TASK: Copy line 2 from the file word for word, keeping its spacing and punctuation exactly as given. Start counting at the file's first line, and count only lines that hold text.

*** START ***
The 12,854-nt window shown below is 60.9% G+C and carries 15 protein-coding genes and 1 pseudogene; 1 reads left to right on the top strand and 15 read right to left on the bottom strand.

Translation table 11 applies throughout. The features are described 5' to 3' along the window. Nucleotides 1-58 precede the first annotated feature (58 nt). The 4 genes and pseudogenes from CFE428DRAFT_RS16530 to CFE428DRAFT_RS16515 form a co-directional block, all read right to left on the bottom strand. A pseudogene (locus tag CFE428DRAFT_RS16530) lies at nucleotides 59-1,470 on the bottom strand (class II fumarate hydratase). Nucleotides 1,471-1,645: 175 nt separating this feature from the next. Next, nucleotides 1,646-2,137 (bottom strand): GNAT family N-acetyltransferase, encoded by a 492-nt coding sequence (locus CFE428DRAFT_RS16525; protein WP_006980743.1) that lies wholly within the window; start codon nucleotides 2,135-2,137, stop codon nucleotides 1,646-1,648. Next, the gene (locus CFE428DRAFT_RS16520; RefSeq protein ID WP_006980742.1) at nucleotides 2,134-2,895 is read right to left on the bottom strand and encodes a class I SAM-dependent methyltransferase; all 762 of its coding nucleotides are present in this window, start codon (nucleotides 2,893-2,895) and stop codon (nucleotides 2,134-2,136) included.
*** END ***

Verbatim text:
Translation table 11 applies throughout. The features are described 5' to 3' along the window. Nucleotides 1-58 precede the first annotated feature (58 nt). The 4 genes and pseudogenes from CFE428DRAFT_RS16530 to CFE428DRAFT_RS16515 form a co-directional block, all read right to left on the bottom strand. A pseudogene (locus tag CFE428DRAFT_RS16530) lies at nucleotides 59-1,470 on the bottom strand (class II fumarate hydratase). Nucleotides 1,471-1,645: 175 nt separating this feature from the next. Next, nucleotides 1,646-2,137 (bottom strand): GNAT family N-acetyltransferase, encoded by a 492-nt coding sequence (locus CFE428DRAFT_RS16525; protein WP_006980743.1) that lies wholly within the window; start codon nucleotides 2,135-2,137, stop codon nucleotides 1,646-1,648. Next, the gene (locus CFE428DRAFT_RS16520; RefSeq protein ID WP_006980742.1) at nucleotides 2,134-2,895 is read right to left on the bottom strand and encodes a class I SAM-dependent methyltransferase; all 762 of its coding nucleotides are present in this window, start codon (nucleotides 2,893-2,895) and stop codon (nucleotides 2,134-2,136) included.